"HackPrinceton is really special to me because of its hardware track," said Eisenman, who was attending HackPrinceton for the third time and has participated in other hackathons. "As a computer science major, I don't usually get to work on hardware projects, so it's fun to spend a weekend working on something entirely random, and put my skills to use for purely creative purposes."

Third place in hardware was awarded to Cryptocard, the senior thesis work of computer science major Lawrence Diao and economics majors Joe Goss and Eric Rehe, which exposed the vulnerability of credit card fraud and devised a system of encryption.

In the software category, Derrick Dominic, a Princeton junior majoring in electrical engineering, won first prize with his project, named Echocast.  Using high-frequency sound that the human ear cannot detect, Dominic demonstrated how he could transmit data to his phone, which was on airplane mode, meaning it could not receive the data through WiFi, Bluetooth or other conventional wireless technologies. 

Second and third place in software went to Moving Math and Alpha Latex, respectively. Moving Math, created by computer science seniors Chhaya Werner, Natalie Weires and Wenley Tong, is an interactive educational program that allows users to visualize simple computations such as addition and multiplication by swiping and poking in the air. Amiel Kollek of McGill University developed Alpha Latex, which integrates the vast web of knowledge provided by Wolfram Alpha with the typesetting software Latex.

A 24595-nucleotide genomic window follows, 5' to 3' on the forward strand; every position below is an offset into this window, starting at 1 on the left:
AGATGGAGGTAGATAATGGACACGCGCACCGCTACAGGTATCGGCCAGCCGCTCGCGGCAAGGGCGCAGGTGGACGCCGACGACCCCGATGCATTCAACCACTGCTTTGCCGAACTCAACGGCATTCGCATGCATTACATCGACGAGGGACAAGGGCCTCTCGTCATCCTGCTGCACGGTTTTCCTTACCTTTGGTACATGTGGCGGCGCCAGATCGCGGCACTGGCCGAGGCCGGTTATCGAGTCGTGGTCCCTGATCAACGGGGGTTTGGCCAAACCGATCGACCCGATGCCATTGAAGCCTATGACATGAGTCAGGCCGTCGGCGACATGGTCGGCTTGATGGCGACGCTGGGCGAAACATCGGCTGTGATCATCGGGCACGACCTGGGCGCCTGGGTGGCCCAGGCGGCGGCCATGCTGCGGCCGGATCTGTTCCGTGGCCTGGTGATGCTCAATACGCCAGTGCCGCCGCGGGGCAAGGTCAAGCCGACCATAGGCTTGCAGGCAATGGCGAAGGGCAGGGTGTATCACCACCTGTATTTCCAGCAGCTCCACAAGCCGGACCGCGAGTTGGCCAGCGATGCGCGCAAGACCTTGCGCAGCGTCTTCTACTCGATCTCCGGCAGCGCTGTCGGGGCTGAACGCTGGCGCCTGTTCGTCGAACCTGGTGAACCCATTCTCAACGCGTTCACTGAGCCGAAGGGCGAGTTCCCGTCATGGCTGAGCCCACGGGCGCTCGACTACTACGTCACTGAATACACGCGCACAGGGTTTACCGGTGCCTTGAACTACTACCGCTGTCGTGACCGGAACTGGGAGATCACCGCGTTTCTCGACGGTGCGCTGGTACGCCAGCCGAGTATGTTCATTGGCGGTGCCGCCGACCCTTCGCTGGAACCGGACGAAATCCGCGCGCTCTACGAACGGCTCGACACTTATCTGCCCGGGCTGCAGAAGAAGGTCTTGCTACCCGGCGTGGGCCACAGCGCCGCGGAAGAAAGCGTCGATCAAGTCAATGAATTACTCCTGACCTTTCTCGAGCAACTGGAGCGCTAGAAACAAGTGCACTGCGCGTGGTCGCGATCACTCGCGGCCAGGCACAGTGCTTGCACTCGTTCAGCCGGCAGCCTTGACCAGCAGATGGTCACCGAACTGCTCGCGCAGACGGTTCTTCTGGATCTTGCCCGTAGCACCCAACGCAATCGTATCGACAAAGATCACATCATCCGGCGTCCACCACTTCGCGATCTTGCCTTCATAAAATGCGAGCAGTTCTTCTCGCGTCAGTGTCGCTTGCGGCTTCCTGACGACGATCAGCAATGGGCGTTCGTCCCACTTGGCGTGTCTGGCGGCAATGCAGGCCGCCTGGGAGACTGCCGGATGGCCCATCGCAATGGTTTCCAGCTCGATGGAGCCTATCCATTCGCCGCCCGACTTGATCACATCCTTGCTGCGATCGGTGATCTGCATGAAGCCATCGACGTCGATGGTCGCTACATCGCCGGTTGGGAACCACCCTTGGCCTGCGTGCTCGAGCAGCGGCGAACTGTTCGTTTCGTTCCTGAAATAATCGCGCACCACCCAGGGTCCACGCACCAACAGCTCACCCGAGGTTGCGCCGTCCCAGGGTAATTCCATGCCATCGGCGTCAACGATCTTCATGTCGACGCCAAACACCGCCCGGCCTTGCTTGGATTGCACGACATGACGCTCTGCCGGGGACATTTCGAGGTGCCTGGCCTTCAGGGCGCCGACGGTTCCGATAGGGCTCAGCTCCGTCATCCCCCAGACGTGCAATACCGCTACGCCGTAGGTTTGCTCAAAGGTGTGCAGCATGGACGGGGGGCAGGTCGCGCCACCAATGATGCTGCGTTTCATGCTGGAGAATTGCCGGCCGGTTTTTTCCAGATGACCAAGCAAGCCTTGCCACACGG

A team from Carnegie Mellon University created an alarm clock that mists water onto a sleeper if not shut off in time. For deep sleepers, the device escalates to posting embarrassing status updates on social media and finally blasts a car horn if the person doesn't wake up and shut it off. (Photo by Steven Schultz, Office of Engineering Communications)

The judges also gave out smaller awards for categories such as "most adorable" and "social entrepreneurship." Qin, Zhang and Wong, the team who drove from Purdue and Pittsburgh, won "Best Mashery Hack." They also were selected as one of the 20 finalists. 

A team of freshmen from Carnegie Mellon University developed the MisterAlarm, aimed at waking even the sleepiest person. It first turns on a desk light, then sprays a fine mist of water on the sleeper. If these don't work, it escalates. It posts embarrassing status updates to the sleeper's Twitter and Facebook accounts and finally simply blasts a car horn. Their project was chosen as one of the 20 finalists. 

Yabroudi and Qian are determined to keep the momentum going for HackPrinceton and have assembled a committee of 11 students. "We hope to grow even more and get three or four more members," said Yabroudi. "In the end, we want to integrate it with the Princeton community and overall make it a friendly and fun event in addition to it being a tech-centered, competitive and educational environment."